Sha’Carri Richardson: Kamila Valieva doping case is a double standard
Sprinter Sha'Carri Richardson on Monday questioned the decision to allow Russian figure skater Kamila Valieva to compete in the Winter Olympics despite her positive test for a banned substance, comparing her own case to the current scandal in Beijing.
Why it matters: USA Track & Field made the decision to leave the 21-year-old Richardson, who won the 100 meters at the U.S. track and field trials last summer, off the U.S relay team for the Tokyo Olympics after she tested positive for marijuana.
- She said she'd been struggling to deal with her mother's death and a state of "emotional panic."
What she's saying: "Can we get a solid answer on the difference of her situation and mines?" Richardson tweeted.
- "My mother died and I can’t run and was also favored to place top 3. The only difference I see is I’m a black young lady."
- "Failed in December and the world just now know however my resulted was posted within a week and my name & talent was slaughtered to the people," she said in another tweet.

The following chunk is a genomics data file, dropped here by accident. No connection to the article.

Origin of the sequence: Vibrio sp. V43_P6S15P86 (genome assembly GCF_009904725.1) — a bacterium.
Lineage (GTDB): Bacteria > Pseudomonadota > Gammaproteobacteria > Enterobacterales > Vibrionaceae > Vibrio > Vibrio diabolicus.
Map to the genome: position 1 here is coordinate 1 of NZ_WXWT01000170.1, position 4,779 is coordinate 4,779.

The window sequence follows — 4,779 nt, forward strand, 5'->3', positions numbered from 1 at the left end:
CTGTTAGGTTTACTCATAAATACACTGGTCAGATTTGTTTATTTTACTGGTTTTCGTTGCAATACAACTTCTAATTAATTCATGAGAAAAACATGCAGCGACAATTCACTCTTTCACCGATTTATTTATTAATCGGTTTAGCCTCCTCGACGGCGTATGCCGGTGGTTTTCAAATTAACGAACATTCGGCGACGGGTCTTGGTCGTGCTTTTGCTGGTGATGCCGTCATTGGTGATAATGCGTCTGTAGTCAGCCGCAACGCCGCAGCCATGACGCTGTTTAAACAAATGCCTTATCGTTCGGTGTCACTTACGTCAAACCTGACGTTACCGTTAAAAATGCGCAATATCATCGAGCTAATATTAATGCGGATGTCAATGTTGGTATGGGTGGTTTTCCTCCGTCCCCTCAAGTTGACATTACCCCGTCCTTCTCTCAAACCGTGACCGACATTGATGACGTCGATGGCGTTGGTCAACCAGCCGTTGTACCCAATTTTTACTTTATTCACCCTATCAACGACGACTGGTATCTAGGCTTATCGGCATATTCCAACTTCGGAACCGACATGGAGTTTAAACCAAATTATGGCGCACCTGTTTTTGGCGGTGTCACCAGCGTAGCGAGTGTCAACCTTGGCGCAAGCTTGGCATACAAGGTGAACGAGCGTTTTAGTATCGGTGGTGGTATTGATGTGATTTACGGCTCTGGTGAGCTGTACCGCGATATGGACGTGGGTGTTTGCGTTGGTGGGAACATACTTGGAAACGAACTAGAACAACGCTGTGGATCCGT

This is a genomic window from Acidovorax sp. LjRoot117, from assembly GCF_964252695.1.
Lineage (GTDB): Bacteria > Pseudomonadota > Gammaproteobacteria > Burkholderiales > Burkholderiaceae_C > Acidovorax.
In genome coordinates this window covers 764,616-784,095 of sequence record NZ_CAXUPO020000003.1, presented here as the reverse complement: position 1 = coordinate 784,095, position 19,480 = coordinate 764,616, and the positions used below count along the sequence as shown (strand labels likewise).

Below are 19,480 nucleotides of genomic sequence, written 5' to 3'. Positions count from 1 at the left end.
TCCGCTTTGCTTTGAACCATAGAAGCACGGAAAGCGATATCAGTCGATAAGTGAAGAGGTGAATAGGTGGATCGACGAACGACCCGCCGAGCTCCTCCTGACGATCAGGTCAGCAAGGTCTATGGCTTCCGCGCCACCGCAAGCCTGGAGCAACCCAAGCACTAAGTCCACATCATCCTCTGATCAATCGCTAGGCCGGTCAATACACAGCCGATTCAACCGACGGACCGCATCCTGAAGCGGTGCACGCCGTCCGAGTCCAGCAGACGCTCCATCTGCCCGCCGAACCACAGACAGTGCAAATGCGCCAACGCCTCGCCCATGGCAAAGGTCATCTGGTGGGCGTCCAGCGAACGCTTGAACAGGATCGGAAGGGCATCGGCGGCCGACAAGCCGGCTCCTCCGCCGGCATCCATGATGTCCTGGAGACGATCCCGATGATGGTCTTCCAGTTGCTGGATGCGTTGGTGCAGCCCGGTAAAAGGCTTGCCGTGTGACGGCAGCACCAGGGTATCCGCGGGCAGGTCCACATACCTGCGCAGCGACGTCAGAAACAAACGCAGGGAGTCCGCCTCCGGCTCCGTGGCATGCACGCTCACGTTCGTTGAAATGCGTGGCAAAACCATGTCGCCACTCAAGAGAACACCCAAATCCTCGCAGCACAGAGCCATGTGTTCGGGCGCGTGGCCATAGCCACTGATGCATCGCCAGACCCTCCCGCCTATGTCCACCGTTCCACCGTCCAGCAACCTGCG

Catch up quick: The Court of Arbitration for Sport (CAS) ruled that banning the 15-year-old Valieva, who's favored to win gold in the women's figure skating event, from the Beijing Olympics would cause her "irreparable harm."
- The court said there were "exceptional circumstances" in her case and that she's a minor and, therefore, a "protected person."
- The World Anti-Doping Agency, one of several groups that appealed to the CAS to try to bar Valieva from competing, accused the panel of failing to apply the terms of WADA's code in Valieva's case.
- Valieva tested positive for the banned heart drug trimetazidine at the Russian national championships on Dec. 25. The lab report was returned the day after she won gold in the team figure skating event with the Russian Olympic Committee.
CAS did not immediately respond to a request for comment.